Inspiring and courageous action in support of refugee children
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Doctors, nurses, medical professionals and support and administration workers at the Royal Children’s Hospital in Melbourne have sent a sharp message to the federal government that the inhuman imprisonment of refugee children in off-shore detention centres must come to an end.
At the end of August there were 1382 men, 114 women and 93 children held on New Guinea’s Manus Island and on the small Pacific island nation of Nauru. A further 104 children are in detention on the Australian mainland, with 405 more living in community detention.
Many of these wretched people are fleeing from ethnic and religious conflicts, from corruption, poverty and violence in countries broken by imperialist greed, subversion and invasion, from countries with shattered infrastructure and dysfunctional government services.
Hundreds of health workers at the hospital have united in a campaign to demand the release of traumatised children in immigration detention centres in Australia, Manus Island and Nauru. They have asserted their right as medical carers to refuse to release children from hospital to go back into the cruel detention centres that had traumatised them originally.
Many were dismayed and infuriated at the stationing of Border Force guards in hospital wards where children were recovering from the physical and mental abuse they had suffered in the centres.
Their anger became even greater when it was learned that the government had passed laws forbidding their fellow medical workers in the detention centres from public criticism, and a law that threatens up to two years jail for refusal to cooperate with immigration authorities.
On International Mental Health Day on October 10th a mass rally of more than 1000 health workers stood together outside the hospital and pledged to resist the government’s attempts at intimidation and harassment.
Leading medical professionals have spoken out strongly in the media against this inhumane policy which has been endorsed and continued by both Labor and now Liberal-National coalition governments.
Dr Tom Connell, head of general medicine at the hospital, stated “In children from detention, our team see children with nightmares, bed wetting, and severe behaviour problems, children from detention develop anxiety and depression. It’s become so common that it’s almost normal in children from detention to have these symptoms. At the Children’s Hospital, our team find it’s almost impossible to treat these children effectively while they remain detained.”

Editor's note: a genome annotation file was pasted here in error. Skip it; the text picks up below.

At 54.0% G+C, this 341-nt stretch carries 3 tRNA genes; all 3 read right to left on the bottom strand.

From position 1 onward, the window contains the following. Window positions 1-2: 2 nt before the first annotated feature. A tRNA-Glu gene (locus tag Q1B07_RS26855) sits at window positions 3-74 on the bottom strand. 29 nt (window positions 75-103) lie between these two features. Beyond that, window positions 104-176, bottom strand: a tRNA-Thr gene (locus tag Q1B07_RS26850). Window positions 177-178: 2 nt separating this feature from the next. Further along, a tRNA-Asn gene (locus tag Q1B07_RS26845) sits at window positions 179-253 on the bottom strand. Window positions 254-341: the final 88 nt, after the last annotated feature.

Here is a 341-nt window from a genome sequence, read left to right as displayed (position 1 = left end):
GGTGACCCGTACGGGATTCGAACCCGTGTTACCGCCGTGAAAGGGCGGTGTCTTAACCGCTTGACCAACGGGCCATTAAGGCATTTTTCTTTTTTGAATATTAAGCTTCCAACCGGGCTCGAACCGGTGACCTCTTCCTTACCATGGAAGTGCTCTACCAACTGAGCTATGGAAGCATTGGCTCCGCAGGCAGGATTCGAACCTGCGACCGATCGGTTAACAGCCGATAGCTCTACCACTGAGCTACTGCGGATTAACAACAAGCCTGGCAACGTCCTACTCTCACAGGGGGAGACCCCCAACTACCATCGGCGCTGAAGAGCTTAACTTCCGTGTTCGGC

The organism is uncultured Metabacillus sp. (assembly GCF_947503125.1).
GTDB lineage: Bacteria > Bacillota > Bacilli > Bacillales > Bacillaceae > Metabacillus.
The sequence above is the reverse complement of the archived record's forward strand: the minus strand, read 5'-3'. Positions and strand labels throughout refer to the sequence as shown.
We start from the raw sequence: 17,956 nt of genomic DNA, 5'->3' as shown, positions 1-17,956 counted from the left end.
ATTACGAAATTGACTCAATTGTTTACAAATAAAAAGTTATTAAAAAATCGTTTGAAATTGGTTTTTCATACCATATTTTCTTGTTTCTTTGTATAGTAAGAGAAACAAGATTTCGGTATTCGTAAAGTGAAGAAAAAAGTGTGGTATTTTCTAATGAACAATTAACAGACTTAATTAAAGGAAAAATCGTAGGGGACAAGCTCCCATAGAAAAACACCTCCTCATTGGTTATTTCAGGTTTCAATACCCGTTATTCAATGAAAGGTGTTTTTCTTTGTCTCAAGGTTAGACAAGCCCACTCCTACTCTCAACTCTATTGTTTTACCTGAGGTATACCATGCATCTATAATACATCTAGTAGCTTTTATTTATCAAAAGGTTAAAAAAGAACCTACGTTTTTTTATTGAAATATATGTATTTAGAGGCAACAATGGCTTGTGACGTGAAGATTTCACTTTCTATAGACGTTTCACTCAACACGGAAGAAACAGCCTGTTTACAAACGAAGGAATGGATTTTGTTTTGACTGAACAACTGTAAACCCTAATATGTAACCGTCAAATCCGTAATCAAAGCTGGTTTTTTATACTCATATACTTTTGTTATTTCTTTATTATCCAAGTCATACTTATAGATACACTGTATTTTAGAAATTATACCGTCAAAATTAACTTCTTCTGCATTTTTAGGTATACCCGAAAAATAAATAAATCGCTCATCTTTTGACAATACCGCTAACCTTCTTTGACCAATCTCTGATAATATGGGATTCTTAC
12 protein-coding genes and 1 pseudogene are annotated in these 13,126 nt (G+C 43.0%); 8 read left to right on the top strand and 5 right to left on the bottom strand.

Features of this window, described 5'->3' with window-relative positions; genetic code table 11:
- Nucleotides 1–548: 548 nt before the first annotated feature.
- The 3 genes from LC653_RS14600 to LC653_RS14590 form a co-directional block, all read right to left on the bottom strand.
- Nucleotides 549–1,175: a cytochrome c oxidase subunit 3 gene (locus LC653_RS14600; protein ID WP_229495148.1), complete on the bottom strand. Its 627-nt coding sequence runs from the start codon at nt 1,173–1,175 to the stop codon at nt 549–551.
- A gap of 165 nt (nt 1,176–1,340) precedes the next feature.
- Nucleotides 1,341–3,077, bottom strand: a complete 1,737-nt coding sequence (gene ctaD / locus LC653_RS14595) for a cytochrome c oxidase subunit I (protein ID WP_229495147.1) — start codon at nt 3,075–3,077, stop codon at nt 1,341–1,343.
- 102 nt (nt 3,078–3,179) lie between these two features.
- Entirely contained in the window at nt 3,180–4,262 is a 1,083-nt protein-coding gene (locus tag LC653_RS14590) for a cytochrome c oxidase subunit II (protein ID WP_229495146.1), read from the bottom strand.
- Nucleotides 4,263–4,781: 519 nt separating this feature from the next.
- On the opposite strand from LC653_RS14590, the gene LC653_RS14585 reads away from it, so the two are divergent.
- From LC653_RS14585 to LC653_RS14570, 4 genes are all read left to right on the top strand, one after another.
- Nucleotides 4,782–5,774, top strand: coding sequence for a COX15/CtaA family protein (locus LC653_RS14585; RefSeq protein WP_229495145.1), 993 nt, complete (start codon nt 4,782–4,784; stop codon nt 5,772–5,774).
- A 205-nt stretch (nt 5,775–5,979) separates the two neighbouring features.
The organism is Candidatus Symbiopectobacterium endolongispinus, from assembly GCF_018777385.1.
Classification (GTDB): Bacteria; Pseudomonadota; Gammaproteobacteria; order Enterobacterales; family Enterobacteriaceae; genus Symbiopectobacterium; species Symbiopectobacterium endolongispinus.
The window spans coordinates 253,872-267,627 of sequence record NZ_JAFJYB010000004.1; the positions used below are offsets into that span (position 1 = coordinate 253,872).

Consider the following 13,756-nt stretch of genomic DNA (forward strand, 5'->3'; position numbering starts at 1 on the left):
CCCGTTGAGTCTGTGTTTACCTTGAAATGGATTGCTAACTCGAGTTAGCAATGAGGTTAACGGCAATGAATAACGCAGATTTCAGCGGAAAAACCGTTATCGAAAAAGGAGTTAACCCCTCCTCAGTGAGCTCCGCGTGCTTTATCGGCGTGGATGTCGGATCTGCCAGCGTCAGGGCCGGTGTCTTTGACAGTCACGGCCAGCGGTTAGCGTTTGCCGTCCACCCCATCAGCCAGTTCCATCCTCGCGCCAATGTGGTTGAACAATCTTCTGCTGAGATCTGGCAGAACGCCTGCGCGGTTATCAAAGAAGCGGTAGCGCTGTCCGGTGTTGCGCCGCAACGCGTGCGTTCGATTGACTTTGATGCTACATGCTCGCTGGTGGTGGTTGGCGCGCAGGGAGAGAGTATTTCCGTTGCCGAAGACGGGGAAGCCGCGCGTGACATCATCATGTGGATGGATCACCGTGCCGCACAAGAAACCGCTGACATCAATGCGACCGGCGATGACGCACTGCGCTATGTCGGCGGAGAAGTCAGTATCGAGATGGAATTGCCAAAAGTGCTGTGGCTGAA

Children’s Hospital paediatrician Prof Paul Monagle was also quoted: “What we see from children in detention is a whole range of physical, mental, emotional and social disturbances that are really severe, and we have no hope of improving things if we’re sending those children back to detention. Many of the children we’re seeing have spent more than half their life in detention. This is all they know and it is not what children should know. Children should be safe in a community with their family, not in detention.”
Another concerned paediatrician was Dr Kate Thomson-Bowe who said, “The emotional development of children is affected, their speech and learning can be affected and the anxiety and mental health consequences can start from very early childhood and we see that has an impact on their development long term. Children need a lot of security and opportunity to play in order to develop normally. The environment of a detention centre is so far from what develops normal opportunity, the families don’t have the opportunity to play together, the children are subject to rules and regulations that no typical child is subjected to.”
The Australian Medical association added its criticism of the government. President Brian Owler endorsed the stand of the medical workers at the hospital and stated, “The detention centres are not suitable environments for the health of all detainees, but the effects on children are far worse.”
Others to speak out included Prof Louise Newman, director of mental health at the Royal Women’s Hospital and paediatrician David Isaacs from Westmead Hospital in Sydney.
Even the chairman of the Royal Children’s Hospital, Rob Knowles, supported the stand of the medical workers at the hospital.
And, to her credit, the Victorian Health Minister Jill Hennessy challenged the federal government, “I’m extremely proud to be the health minister in a state where its doctors and nurses are putting the interest of children first. If the staff of the Royal Children’s Hospital come to the clinical view that it is not in the interests of those children to go back into detention, then we will support them.”
Needless to say, all the passion and concern was brushed aside by federal Immigration Minister Peter Dutton, an ex-copper who intends to expand the reviled detention system into the Philippines, another country struggling with extreme poverty, and dominated by a corrupt political clique who use violent gangs and military repression to keep the masses in check.
However, in the general community there was widespread support for the medical workers at the Royal Children’s Hospital. This was reflected the following day when thousands rallied across the country calling for an end to the cruel refugee detention scheme.
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